‘So,’ she said out loud to no one in particular, ‘there must be a bond between this Cod and the Baron. Interesting!’ Then she turned to follow the others back to the Manor.

Tomorrow it would all be over. When daylight came, everyone would be pretty much back to normal. There was always some disintegration before and after the full moon, but nothing like as bad as on the actual night of the full moon itself. They wouldn’t be so rude to the Baron then either. They still wouldn’t like him, but the level of hatred would be a little less – at least, for another lunar month.

The walk back was slow and silent, with Horatio sniffing and peeing on multiple objects. They all caught sight of Cod occasionally, and that led to some discussion about what had happened. They came to the conclusion that it must have been something to do with the object the Baron had pricked his finger on and the blood he’d smeared on Cod, or possibly that he had named the gargoyle. Because, although he had moved lots of other gargoyles, he hadn’t bled on any of them or given them names. So, being Rott, Grott & Snott, they thought that this must be why Cod had a unique link with the Baron.

Roseberry was hobbling as she had clearly moved far too fast for a lady of her advanced years. The Baron’s limp was also greatly exaggerated because the bottom of his built-up shoe had been bitten off. No matter what he did – keeping the shoe on or taking it off – it didn’t help!

Of the three humans, only Eller walked back normally. She still felt something very negative about the Baron but, now that they had been through all this peril, she realised things were not what they seemed. Maybe it was the way the Baron had slowed as he’d passed through her, or perhaps what had happened with the green spectre that had come off Horatio. Either way, it showed her that not everything in Rott, Grott & Snott was as it seemed. The Baron was ugly, greasy, always dressed in black, unable or unwilling to take off his cloak and at times frightening to even look at, and yet … there was obviously more to him.

She was so lost in thought that she didn’t notice they’d all stopped. It was nearly midnight; the enchantment was at its highest. Their badges and all the little badges of the animals, insects, trees and plants glowed clearly and beautifully for the briefest of moments. As they crescendoed together, they cast a brilliant and magical light across the whole of Rott, Grott & Snott.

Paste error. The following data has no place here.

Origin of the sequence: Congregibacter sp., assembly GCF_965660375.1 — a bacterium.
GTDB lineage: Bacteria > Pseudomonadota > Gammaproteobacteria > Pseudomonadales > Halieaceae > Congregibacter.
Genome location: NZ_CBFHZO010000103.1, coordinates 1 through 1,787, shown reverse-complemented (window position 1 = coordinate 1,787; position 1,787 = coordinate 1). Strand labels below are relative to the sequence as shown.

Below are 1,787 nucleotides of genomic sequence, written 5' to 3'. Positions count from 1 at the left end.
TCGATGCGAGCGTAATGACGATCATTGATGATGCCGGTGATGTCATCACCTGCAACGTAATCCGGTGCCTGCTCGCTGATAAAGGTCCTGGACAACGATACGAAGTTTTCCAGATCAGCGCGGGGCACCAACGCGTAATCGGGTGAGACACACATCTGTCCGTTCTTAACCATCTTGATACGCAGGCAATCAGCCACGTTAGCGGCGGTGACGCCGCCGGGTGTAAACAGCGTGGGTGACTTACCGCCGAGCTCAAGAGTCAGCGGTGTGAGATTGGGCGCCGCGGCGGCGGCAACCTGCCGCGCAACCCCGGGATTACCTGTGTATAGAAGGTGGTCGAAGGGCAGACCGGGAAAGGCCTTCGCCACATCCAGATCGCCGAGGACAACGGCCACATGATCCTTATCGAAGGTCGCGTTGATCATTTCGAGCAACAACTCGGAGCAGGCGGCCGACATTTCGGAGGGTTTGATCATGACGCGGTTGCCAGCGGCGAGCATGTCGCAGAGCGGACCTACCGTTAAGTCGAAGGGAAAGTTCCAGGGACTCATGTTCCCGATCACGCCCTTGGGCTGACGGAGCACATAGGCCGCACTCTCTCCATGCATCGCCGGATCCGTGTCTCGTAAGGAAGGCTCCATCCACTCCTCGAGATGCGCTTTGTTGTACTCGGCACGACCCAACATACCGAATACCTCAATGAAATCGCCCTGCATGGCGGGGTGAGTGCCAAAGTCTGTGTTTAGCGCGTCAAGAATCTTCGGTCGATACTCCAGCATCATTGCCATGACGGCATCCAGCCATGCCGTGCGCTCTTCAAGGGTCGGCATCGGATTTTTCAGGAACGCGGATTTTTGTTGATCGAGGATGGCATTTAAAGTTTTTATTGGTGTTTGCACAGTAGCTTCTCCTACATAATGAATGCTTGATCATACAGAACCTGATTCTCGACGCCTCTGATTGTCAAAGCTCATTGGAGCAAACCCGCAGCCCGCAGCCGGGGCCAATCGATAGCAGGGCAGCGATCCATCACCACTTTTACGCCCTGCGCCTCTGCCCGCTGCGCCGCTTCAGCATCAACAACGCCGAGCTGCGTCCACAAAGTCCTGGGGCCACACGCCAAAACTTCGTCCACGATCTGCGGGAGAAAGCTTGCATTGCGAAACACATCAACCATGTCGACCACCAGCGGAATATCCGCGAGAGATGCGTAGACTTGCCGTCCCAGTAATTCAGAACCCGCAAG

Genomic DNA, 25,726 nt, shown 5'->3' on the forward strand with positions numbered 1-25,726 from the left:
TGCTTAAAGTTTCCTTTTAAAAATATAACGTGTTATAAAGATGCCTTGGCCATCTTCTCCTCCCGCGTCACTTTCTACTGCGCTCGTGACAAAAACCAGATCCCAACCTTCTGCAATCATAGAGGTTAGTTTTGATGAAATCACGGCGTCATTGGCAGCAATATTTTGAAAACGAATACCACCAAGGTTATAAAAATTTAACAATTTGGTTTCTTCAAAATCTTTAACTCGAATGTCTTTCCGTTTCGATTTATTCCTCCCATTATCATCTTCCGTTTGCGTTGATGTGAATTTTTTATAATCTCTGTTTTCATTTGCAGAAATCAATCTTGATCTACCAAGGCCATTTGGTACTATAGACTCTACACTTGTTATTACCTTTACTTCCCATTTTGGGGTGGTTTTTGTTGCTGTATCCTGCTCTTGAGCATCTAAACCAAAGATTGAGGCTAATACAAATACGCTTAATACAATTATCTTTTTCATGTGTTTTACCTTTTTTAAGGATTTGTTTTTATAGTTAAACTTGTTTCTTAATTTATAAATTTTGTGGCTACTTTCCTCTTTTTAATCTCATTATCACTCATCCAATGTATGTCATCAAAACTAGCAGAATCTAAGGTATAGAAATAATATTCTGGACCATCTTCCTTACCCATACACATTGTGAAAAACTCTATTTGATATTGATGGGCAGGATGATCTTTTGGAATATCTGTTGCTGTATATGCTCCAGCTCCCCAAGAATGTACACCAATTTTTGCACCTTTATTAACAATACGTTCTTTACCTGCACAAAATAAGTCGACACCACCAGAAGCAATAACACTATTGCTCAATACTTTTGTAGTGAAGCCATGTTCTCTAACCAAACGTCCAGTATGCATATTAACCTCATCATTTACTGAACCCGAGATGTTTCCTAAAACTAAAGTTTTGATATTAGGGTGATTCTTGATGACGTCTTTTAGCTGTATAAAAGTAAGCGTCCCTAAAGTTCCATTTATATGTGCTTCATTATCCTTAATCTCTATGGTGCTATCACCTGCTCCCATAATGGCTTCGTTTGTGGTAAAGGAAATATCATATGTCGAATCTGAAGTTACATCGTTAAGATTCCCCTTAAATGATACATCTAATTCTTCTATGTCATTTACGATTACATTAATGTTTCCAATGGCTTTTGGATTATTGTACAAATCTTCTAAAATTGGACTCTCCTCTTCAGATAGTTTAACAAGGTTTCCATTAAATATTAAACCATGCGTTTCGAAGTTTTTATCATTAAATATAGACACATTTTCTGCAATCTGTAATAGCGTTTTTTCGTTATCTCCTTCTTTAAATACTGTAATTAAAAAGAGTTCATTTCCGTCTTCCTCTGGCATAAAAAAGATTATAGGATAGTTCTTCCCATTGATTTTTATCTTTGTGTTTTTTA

The Baron’s voice broke the magic of the moment, and she felt annoyed at him for it until she realised what he was saying. ‘Thank you, Cod,’ he started, and there was a rustling in the bushes nearby. And then he added, ‘and thank you, LOST.’ After a moment’s pause as everyone looked in the direction of her badge, he continued, ‘I … we … don’t know who or maybe what you are, but we do know that, if it hadn’t been for you, tonight could have turned out very differently for everyone. Thank you again. And, if there’s anything I …’ He paused and looked at Roseberry who nodded and then Horatio who was scratching an itch, ‘…. we can do to help YOU – if you can, let us know and we will.’

His voice was as annoying as nails scratching down a chalkboard but, even so, Eller felt the tears rolling down her face. For the first time in her memory, someone had noticed her. But her feelings were very mixed because, if it hadn’t been for her anger and foolishness in the first place, throwing away those treats, then none of this would have happened.

The old Manor clock started to strike midnight and, as it did, the Baron called Horatio to him and the two of them headed back to the Manor. Eller still couldn’t move, her tears flowing freely with loud sobs coming up from deep inside.

As the clock struck twelve, something caught her eye. It was Roseberry, but standing there was not the Roseberry Eller was used to. Instead, a much younger, friendlier and more radiant Roseberry was smiling at her with beautiful, loving, laughing eyes. A smile filled with such love that Eller literally felt her breath snatched away.

The ground around Roseberry started to glow orange, red and yellow, with its intensity growing until all Eller could see was the light. She tried to make out Roseberry, but all she could see was the incredible, love-filled light. Then, from the middle of the brilliance, she heard Roseberry’s voice, but a younger, more powerful version of it.

‘Be patient little one and be brave. It will pass.’

At that, the light flashed even brighter. Eller was forced to cover her eyes until everything plunged into darkness once again. It took a few moments for Eller’s eyes to recover and for the pounding in her chest to calm. When at last she could see again, she looked for Roseberry and had almost given up when she caught sight of her heading back to the Manor. Running after Roseberry, Eller threw herself in front of her. But this wasn’t the Roseberry she had seen only moments before. Instead, this was the other Roseberry, the older Roseberry, who proceeded to limp straight through Eller as she headed back to the Manor.